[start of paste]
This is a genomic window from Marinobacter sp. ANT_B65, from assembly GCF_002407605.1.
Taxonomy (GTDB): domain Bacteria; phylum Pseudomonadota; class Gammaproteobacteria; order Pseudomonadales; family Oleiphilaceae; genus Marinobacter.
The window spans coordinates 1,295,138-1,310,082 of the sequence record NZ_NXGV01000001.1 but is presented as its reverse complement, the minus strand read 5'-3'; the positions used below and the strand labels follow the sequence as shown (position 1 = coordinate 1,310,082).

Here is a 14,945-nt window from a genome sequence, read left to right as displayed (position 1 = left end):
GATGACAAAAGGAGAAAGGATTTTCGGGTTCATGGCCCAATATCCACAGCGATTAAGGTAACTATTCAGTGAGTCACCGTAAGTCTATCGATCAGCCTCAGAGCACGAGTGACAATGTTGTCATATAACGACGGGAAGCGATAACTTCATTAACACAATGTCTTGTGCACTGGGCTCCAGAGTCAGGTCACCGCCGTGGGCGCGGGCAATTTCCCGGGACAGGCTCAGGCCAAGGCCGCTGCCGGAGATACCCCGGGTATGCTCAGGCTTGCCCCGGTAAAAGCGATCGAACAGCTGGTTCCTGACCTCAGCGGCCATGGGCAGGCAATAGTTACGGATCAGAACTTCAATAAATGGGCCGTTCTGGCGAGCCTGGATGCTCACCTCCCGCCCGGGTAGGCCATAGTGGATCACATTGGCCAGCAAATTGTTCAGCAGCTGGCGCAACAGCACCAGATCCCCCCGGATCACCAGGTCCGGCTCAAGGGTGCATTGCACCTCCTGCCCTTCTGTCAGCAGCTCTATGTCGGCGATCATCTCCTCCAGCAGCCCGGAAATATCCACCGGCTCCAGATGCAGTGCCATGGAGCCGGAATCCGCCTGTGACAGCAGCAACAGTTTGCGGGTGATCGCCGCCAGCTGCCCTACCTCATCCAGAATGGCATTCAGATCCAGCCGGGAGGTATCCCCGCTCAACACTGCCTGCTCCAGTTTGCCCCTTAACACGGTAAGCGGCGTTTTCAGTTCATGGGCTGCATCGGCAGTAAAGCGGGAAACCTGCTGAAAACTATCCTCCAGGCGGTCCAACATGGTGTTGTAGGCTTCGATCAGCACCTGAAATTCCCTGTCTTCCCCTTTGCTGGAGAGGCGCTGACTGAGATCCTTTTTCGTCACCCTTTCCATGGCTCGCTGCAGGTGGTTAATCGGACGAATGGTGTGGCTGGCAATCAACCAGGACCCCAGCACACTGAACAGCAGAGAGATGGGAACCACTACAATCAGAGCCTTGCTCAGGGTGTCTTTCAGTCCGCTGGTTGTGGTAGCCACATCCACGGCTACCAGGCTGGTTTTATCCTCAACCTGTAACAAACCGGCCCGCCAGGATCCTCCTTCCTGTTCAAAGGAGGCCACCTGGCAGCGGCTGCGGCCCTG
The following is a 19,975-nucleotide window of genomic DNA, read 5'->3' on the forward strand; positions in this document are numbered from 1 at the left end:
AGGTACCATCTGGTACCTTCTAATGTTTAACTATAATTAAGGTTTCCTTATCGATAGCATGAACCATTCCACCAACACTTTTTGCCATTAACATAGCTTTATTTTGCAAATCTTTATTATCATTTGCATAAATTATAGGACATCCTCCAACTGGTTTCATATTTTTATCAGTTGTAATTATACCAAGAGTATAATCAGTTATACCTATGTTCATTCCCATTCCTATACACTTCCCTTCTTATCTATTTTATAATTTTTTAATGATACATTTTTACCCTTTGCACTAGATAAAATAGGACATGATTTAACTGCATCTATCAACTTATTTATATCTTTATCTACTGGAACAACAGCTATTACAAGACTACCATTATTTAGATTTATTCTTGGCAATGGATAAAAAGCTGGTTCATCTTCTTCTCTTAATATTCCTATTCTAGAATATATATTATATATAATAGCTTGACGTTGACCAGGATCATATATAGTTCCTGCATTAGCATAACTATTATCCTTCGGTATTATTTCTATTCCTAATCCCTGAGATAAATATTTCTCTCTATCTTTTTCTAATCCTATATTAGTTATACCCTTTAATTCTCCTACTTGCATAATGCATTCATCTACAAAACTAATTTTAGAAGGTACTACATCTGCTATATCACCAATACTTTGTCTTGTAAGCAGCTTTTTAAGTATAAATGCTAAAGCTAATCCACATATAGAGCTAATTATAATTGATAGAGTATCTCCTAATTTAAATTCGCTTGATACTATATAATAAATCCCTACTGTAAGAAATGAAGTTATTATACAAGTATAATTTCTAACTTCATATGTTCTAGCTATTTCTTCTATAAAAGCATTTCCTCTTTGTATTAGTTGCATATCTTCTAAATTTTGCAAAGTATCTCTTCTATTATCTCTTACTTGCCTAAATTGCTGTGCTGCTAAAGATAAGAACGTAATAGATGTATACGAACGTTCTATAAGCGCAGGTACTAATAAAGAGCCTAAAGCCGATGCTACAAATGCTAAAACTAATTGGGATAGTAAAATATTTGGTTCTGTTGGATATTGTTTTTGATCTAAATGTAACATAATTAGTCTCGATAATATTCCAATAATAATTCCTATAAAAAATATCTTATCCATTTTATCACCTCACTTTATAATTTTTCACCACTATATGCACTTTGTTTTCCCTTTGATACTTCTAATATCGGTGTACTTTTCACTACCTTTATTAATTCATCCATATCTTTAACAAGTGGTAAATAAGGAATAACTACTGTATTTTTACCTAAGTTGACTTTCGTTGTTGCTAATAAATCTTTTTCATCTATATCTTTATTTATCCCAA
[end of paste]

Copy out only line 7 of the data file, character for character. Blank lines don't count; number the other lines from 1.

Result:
AGGTACCATCTGGTACCTTCTAATGTTTAACTATAATTAAGGTTTCCTTATCGATAGCATGAACCATTCCACCAACACTTTTTGCCATTAACATAGCTTTATTTTGCAAATCTTTATTATCATTTGCATAAATTATAGGACATCCTCCAACTGGTTTCATATTTTTATCAGTTGTAATTATACCAAGAGTATAATCAGTTATACCTATGTTCATTCCCATTCCTATACACTTCCCTTCTTATCTATTTTATAATTTTTTAATGATACATTTTTACCCTTTGCACTAGATAAAATAGGACATGATTTAACTGCATCTATCAACTTATTTATATCTTTATCTACTGGAACAACAGCTATTACAAGACTACCATTATTTAGATTTATTCTTGGCAATGGATAAAAAGCTGGTTCATCTTCTTCTCTTAATATTCCTATTCTAGAATATATATTATATATAATAGCTTGACGTTGACCAGGATCATATATAGTTCCTGCATTAGCATAACTATTATCCTTCGGTATTATTTCTATTCCTAATCCCTGAGATAAATATTTCTCTCTATCTTTTTCTAATCCTATATTAGTTATACCCTTTAATTCTCCTACTTGCATAATGCATTCATCTACAAAACTAATTTTAGAAGGTACTACATCTGCTATATCACCAATACTTTGTCTTGTAAGCAGCTTTTTAAGTATAAATGCTAAAGCTAATCCACATATAGAGCTAATTATAATTGATAGAGTATCTCCTAATTTAAATTCGCTTGATACTATATAATAAATCCCTACTGTAAGAAATGAAGTTATTATACAAGTATAATTTCTAACTTCATATGTTCTAGCTATTTCTTCTATAAAAGCATTTCCTCTTTGTATTAGTTGCATATCTTCTAAATTTTGCAAAGTATCTCTTCTATTATCTCTTACTTGCCTAAATTGCTGTGCTGCTAAAGATAAGAACGTAATAGATGTATACGAACGTTCTATAAGCGCAGGTACTAATAAAGAGCCTAAAGCCGATGCTACAAATGCTAAAACTAATTGGGATAGTAAAATATTTGGTTCTGTTGGATATTGTTTTTGATCTAAATGTAACATAATTAGTCTCGATAATATTCCAATAATAATTCCTATAAAAAATATCTTATCCATTTTATCACCTCACTTTATAATTTTTCACCACTATATGCACTTTGTTTTCCCTTTGATACTTCTAATATCGGTGTACTTTTCACTACCTTTATTAATTCATCCATATCTTTAACAAGTGGTAAATAAGGAATAACTACTGTATTTTTACCTAAGTTGACTTTCGTTGTTGCTAATAAATCTTTTTCATCTATATCTTTATTTATCCCAA